After all, if you have set your sights on a particular job, but it isn’t going to happen anytime soon, you may become disillusioned with your current role. This is natural, but if your performance starts to flag, it could negatively impact your chances of being promoted in the future.

Instead, it could be a good idea to find greener pastures elsewhere, focusing on a sideways move that could actually boost your chances of career progression.

There are a couple of reasons for this.

Firstly, it keeps your career moving. It may not be a straight move upwards, but it is movement nonetheless, which is crucial for maintaining vitality within your career, and your work productivity.

Career moving

Secondly, you will likely have to learn a variety of new skills when you move to your new job. These may not be directly applicable to your eventual career progression, but having a more comprehensive skill set is incredibly useful and can make your resume more attractive to your management team.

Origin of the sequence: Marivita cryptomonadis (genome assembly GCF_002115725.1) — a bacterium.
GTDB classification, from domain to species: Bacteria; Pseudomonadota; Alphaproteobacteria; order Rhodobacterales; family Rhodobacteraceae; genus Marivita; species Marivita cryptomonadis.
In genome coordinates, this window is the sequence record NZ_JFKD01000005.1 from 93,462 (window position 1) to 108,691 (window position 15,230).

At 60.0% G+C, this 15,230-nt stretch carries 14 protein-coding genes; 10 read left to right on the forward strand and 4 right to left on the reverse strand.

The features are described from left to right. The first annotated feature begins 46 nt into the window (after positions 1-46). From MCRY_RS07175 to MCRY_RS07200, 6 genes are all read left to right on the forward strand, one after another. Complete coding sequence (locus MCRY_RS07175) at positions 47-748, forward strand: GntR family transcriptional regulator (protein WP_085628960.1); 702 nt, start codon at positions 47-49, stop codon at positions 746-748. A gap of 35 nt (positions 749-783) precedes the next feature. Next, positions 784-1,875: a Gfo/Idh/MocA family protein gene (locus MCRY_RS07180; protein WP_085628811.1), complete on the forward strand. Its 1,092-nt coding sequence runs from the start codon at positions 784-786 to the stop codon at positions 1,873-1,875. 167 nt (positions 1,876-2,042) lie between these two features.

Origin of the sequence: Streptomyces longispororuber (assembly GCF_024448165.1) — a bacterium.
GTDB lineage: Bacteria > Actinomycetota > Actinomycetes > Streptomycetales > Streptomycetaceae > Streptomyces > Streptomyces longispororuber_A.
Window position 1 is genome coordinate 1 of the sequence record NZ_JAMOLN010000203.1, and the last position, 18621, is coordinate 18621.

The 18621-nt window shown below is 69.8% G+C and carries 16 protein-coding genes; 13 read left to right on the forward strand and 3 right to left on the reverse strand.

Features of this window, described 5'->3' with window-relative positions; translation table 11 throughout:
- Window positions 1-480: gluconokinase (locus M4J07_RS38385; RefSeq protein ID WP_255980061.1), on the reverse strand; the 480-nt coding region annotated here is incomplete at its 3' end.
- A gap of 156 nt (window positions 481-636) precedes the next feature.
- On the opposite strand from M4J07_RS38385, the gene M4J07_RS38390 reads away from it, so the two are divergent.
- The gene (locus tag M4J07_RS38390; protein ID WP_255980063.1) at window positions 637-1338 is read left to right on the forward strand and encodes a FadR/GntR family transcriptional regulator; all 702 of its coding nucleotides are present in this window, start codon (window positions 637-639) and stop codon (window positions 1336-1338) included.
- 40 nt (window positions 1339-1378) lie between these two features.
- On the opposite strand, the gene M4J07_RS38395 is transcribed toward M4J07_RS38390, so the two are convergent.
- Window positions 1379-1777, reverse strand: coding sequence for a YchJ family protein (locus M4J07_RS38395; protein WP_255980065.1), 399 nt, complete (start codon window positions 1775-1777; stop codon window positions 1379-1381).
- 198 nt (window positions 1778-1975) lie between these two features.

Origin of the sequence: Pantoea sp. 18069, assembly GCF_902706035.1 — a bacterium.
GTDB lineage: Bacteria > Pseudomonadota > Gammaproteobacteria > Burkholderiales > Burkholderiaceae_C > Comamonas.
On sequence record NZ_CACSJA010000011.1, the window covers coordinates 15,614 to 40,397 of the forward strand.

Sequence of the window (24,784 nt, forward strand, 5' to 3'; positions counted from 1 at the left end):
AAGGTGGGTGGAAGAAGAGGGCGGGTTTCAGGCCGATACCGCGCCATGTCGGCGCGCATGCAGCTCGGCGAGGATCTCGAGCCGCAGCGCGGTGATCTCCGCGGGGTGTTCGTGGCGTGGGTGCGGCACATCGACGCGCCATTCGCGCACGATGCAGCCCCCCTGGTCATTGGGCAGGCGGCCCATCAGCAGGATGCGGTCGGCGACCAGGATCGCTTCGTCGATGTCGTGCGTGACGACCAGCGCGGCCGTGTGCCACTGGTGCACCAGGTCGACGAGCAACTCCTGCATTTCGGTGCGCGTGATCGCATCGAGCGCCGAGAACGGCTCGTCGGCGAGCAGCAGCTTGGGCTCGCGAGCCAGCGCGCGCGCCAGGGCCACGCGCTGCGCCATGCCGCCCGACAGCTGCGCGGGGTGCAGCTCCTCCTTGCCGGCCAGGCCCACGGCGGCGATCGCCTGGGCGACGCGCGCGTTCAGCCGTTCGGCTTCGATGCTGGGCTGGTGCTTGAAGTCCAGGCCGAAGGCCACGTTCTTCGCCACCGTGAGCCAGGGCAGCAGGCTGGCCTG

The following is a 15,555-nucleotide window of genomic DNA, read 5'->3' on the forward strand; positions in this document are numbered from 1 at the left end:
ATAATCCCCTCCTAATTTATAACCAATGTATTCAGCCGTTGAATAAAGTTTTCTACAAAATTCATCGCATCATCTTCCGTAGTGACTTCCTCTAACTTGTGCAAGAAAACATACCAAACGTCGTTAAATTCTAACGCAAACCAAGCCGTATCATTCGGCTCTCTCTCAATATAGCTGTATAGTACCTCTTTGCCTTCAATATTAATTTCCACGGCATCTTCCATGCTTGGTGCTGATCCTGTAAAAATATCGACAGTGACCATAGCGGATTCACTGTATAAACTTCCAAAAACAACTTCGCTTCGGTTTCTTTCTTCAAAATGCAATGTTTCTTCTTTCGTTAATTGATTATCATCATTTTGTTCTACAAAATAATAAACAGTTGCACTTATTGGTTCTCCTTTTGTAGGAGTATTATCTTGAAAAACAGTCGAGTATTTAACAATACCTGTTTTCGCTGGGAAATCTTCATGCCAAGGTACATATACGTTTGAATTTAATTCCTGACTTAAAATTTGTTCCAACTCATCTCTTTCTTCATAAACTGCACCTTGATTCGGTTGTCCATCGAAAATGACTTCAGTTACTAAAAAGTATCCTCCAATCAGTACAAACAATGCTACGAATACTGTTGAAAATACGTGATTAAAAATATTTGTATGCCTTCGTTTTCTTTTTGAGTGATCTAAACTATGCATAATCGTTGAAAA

Additionally, moving jobs, meeting new people, and learning new skills take you outside of your comfort zone, which everyone needs to do occasionally in order to grow. It can be easy to slip into a comfortable routine when you have been working for a few years, and gradually your confidence outside the perimeters of your job will wither. Don’t let this happen because it will be a career ceiling in and of itself.

Assess what is holding you back and whether you can change it

If you hit a career ceiling, it can be tempting to blame it on misfortune, the ineptitude of your superiors, bad timing, or simple fate, but this isn’t helpful at all.

Thinking career

You need to use your temporary stagnation as a lesson you can learn from, otherwise, you are destined to experience it again and again. You may partially be right in your assessment of the career ceiling, but it doesn’t mean the decision not to promote you was entirely outside of your control.

On reflection, you may find there are certain skills you don’t possess, the experience you don’t have, the poor judgment you displayed, or the simple fact that you wouldn’t suit the job as much as you think you might.

Learning from your setback will make you stronger and allow you to better decide if you want to continue pursuing your current career or change tack altogether.

Improve your social skills